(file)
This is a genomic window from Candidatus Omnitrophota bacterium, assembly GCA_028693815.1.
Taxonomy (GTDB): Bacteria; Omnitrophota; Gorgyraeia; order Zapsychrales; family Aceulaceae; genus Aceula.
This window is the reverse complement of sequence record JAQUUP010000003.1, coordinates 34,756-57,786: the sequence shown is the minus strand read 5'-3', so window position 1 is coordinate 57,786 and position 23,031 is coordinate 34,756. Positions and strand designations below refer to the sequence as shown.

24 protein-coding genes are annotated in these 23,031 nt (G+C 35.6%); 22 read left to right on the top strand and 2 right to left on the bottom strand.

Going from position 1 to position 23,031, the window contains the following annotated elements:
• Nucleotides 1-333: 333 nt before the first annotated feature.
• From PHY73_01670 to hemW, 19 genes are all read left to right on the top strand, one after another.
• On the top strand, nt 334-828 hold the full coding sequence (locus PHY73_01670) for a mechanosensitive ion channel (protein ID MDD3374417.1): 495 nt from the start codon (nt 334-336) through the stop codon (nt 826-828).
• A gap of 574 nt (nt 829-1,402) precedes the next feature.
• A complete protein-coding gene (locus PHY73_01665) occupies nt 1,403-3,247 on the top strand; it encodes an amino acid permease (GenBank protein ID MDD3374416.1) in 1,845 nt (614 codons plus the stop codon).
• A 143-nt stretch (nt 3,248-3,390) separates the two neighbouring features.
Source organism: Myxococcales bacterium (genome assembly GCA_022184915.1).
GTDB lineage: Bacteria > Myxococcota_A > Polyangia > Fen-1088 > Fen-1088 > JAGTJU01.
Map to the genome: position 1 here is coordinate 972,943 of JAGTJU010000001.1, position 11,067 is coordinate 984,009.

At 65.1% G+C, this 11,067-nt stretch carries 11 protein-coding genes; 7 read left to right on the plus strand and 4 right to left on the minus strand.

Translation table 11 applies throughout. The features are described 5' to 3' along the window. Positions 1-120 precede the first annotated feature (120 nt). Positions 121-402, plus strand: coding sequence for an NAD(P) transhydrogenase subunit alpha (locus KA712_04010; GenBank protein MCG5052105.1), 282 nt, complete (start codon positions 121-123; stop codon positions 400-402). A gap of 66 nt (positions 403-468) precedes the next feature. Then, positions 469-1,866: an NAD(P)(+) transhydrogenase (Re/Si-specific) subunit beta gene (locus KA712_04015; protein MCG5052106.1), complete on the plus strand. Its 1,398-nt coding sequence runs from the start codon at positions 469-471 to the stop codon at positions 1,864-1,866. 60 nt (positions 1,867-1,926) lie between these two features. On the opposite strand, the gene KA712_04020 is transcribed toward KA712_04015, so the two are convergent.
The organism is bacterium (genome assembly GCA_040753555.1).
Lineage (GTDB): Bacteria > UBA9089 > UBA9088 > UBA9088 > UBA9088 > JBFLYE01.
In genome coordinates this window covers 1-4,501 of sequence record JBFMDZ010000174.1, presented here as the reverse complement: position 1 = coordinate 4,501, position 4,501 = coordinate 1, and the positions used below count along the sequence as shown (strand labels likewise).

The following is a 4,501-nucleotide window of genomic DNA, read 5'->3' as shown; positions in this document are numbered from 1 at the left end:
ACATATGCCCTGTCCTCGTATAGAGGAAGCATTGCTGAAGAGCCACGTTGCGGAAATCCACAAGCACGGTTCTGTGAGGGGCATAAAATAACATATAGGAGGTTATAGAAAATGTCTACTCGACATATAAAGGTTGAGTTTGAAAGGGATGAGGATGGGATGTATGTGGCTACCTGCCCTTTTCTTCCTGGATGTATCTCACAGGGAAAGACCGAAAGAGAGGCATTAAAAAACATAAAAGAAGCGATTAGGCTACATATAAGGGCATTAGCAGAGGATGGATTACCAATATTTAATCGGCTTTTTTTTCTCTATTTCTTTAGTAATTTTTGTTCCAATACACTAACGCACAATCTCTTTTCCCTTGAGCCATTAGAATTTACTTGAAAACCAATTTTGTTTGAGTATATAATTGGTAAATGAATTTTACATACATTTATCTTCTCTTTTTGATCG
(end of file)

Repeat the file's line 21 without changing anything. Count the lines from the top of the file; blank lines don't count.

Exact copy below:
ACATATGCCCTGTCCTCGTATAGAGGAAGCATTGCTGAAGAGCCACGTTGCGGAAATCCACAAGCACGGTTCTGTGAGGGGCATAAAATAACATATAGGAGGTTATAGAAAATGTCTACTCGACATATAAAGGTTGAGTTTGAAAGGGATGAGGATGGGATGTATGTGGCTACCTGCCCTTTTCTTCCTGGATGTATCTCACAGGGAAAGACCGAAAGAGAGGCATTAAAAAACATAAAAGAAGCGATTAGGCTACATATAAGGGCATTAGCAGAGGATGGATTACCAATATTTAATCGGCTTTTTTTTCTCTATTTCTTTAGTAATTTTTGTTCCAATACACTAACGCACAATCTCTTTTCCCTTGAGCCATTAGAATTTACTTGAAAACCAATTTTGTTTGAGTATATAATTGGTAAATGAATTTTACATACATTTATCTTCTCTTTTTGATCG